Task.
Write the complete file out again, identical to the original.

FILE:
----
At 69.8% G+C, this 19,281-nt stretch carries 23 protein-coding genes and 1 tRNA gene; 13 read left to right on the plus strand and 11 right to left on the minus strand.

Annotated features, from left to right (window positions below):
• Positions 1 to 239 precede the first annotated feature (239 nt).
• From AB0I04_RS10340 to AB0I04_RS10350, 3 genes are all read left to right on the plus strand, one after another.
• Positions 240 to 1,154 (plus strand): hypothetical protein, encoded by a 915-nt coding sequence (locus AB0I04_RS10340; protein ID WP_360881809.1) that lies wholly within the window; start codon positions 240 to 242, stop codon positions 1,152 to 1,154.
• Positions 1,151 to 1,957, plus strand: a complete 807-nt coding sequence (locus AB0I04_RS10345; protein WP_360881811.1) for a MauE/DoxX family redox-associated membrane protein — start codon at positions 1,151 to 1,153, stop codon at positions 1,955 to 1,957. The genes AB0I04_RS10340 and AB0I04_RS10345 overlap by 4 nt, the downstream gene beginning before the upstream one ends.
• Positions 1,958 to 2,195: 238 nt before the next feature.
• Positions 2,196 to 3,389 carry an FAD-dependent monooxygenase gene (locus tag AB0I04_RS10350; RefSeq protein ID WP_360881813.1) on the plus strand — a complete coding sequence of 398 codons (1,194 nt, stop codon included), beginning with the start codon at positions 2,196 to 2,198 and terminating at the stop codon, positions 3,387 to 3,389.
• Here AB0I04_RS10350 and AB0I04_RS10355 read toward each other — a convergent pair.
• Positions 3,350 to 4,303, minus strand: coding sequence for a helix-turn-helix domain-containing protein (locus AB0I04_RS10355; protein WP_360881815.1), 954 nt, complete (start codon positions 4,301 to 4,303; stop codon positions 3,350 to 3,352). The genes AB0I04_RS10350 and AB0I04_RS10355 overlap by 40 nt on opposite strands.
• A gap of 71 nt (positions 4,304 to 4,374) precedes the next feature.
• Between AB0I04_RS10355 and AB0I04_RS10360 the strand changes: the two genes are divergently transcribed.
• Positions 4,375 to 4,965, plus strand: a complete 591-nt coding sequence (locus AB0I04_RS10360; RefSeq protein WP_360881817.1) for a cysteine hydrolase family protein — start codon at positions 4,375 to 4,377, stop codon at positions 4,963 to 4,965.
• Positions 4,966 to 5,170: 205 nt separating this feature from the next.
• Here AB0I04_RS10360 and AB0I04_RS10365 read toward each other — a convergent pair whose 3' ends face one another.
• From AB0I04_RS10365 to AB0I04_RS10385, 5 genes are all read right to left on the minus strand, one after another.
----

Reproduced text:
At 69.8% G+C, this 19,281-nt stretch carries 23 protein-coding genes and 1 tRNA gene; 13 read left to right on the plus strand and 11 right to left on the minus strand.

Annotated features, from left to right (window positions below):
• Positions 1 to 239 precede the first annotated feature (239 nt).
• From AB0I04_RS10340 to AB0I04_RS10350, 3 genes are all read left to right on the plus strand, one after another.
• Positions 240 to 1,154 (plus strand): hypothetical protein, encoded by a 915-nt coding sequence (locus AB0I04_RS10340; protein ID WP_360881809.1) that lies wholly within the window; start codon positions 240 to 242, stop codon positions 1,152 to 1,154.
• Positions 1,151 to 1,957, plus strand: a complete 807-nt coding sequence (locus AB0I04_RS10345; protein WP_360881811.1) for a MauE/DoxX family redox-associated membrane protein — start codon at positions 1,151 to 1,153, stop codon at positions 1,955 to 1,957. The genes AB0I04_RS10340 and AB0I04_RS10345 overlap by 4 nt, the downstream gene beginning before the upstream one ends.
• Positions 1,958 to 2,195: 238 nt before the next feature.
• Positions 2,196 to 3,389 carry an FAD-dependent monooxygenase gene (locus tag AB0I04_RS10350; RefSeq protein ID WP_360881813.1) on the plus strand — a complete coding sequence of 398 codons (1,194 nt, stop codon included), beginning with the start codon at positions 2,196 to 2,198 and terminating at the stop codon, positions 3,387 to 3,389.
• Here AB0I04_RS10350 and AB0I04_RS10355 read toward each other — a convergent pair.
• Positions 3,350 to 4,303, minus strand: coding sequence for a helix-turn-helix domain-containing protein (locus AB0I04_RS10355; protein WP_360881815.1), 954 nt, complete (start codon positions 4,301 to 4,303; stop codon positions 3,350 to 3,352). The genes AB0I04_RS10350 and AB0I04_RS10355 overlap by 40 nt on opposite strands.
• A gap of 71 nt (positions 4,304 to 4,374) precedes the next feature.
• Between AB0I04_RS10355 and AB0I04_RS10360 the strand changes: the two genes are divergently transcribed.
• Positions 4,375 to 4,965, plus strand: a complete 591-nt coding sequence (locus AB0I04_RS10360; RefSeq protein WP_360881817.1) for a cysteine hydrolase family protein — start codon at positions 4,375 to 4,377, stop codon at positions 4,963 to 4,965.
• Positions 4,966 to 5,170: 205 nt separating this feature from the next.
• Here AB0I04_RS10360 and AB0I04_RS10365 read toward each other — a convergent pair whose 3' ends face one another.
• From AB0I04_RS10365 to AB0I04_RS10385, 5 genes are all read right to left on the minus strand, one after another.